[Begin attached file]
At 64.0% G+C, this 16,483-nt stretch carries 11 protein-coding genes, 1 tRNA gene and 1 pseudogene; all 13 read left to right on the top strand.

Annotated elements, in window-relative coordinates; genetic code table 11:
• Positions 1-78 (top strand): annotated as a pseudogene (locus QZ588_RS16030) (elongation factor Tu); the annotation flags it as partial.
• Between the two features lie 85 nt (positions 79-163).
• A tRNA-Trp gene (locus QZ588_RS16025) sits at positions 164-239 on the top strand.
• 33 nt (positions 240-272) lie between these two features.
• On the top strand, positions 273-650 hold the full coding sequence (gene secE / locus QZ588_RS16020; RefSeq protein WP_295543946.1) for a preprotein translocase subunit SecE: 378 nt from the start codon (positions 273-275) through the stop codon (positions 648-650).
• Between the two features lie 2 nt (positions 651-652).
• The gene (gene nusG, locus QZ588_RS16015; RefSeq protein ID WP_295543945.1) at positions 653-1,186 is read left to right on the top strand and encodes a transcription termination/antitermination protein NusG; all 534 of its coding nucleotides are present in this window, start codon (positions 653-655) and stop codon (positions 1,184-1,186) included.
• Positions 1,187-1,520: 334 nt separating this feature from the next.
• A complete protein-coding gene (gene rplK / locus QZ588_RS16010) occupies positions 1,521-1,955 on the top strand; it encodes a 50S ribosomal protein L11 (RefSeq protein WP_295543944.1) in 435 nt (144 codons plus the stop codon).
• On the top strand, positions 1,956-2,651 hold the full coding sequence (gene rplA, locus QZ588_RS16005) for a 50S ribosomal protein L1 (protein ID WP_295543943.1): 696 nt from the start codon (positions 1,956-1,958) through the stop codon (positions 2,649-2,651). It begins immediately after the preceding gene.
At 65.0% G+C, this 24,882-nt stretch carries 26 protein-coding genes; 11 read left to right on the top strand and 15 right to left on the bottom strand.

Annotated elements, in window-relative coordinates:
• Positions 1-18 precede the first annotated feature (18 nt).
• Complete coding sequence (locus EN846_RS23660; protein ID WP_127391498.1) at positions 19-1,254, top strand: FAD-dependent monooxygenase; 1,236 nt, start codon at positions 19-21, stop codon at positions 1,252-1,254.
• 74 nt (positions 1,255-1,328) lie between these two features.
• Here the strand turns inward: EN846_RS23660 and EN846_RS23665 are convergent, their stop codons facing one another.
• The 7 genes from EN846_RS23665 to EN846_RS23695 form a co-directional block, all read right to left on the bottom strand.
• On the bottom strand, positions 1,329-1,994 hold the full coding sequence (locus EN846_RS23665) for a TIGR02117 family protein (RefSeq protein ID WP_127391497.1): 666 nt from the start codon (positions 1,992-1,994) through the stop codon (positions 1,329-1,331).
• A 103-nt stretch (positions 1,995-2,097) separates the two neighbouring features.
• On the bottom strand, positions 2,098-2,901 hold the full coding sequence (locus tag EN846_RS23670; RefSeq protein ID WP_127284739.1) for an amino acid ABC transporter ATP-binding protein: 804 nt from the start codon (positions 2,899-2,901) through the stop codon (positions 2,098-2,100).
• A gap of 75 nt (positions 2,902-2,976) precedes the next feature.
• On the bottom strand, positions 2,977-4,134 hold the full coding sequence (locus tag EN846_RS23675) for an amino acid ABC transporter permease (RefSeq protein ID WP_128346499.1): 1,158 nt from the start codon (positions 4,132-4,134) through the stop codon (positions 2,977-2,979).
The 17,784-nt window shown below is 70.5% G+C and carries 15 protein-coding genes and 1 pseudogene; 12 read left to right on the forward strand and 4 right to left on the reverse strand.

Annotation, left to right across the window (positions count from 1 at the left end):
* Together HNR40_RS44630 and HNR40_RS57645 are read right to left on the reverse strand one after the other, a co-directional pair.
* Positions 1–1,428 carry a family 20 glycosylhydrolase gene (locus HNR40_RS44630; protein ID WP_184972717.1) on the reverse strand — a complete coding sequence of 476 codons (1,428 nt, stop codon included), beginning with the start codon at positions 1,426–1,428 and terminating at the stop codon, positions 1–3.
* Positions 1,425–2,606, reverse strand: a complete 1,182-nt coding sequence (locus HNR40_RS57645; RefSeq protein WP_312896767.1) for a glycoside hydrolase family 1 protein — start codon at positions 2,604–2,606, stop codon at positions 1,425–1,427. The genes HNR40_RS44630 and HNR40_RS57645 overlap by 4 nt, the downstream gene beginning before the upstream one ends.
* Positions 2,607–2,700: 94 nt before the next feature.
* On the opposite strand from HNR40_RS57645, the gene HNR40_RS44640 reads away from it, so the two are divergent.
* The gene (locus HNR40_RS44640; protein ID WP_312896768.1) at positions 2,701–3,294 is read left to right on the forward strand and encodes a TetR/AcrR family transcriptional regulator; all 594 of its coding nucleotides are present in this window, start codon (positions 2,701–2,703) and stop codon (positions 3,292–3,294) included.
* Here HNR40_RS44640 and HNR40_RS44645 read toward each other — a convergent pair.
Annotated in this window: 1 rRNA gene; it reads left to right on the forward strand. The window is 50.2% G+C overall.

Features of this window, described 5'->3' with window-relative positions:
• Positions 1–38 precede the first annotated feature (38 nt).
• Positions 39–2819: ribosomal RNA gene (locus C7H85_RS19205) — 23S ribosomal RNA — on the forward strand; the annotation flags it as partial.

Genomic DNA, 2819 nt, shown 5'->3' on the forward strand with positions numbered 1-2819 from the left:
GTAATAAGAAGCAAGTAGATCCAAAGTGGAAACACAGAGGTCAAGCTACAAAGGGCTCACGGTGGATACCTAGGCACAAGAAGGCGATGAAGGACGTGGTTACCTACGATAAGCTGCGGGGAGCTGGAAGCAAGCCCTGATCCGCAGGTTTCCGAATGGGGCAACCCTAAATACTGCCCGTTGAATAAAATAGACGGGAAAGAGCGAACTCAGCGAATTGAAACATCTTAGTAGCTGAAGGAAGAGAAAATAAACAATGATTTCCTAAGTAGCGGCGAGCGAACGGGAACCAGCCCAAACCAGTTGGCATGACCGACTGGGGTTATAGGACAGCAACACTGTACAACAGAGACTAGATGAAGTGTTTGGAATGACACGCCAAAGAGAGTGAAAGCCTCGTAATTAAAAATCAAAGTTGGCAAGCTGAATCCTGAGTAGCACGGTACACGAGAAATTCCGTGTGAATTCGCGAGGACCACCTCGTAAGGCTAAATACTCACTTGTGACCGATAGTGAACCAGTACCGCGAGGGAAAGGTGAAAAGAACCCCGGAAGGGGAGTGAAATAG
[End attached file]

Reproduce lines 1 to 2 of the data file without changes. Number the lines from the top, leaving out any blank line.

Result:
At 64.0% G+C, this 16,483-nt stretch carries 11 protein-coding genes, 1 tRNA gene and 1 pseudogene; all 13 read left to right on the top strand.

Annotated elements, in window-relative coordinates; genetic code table 11: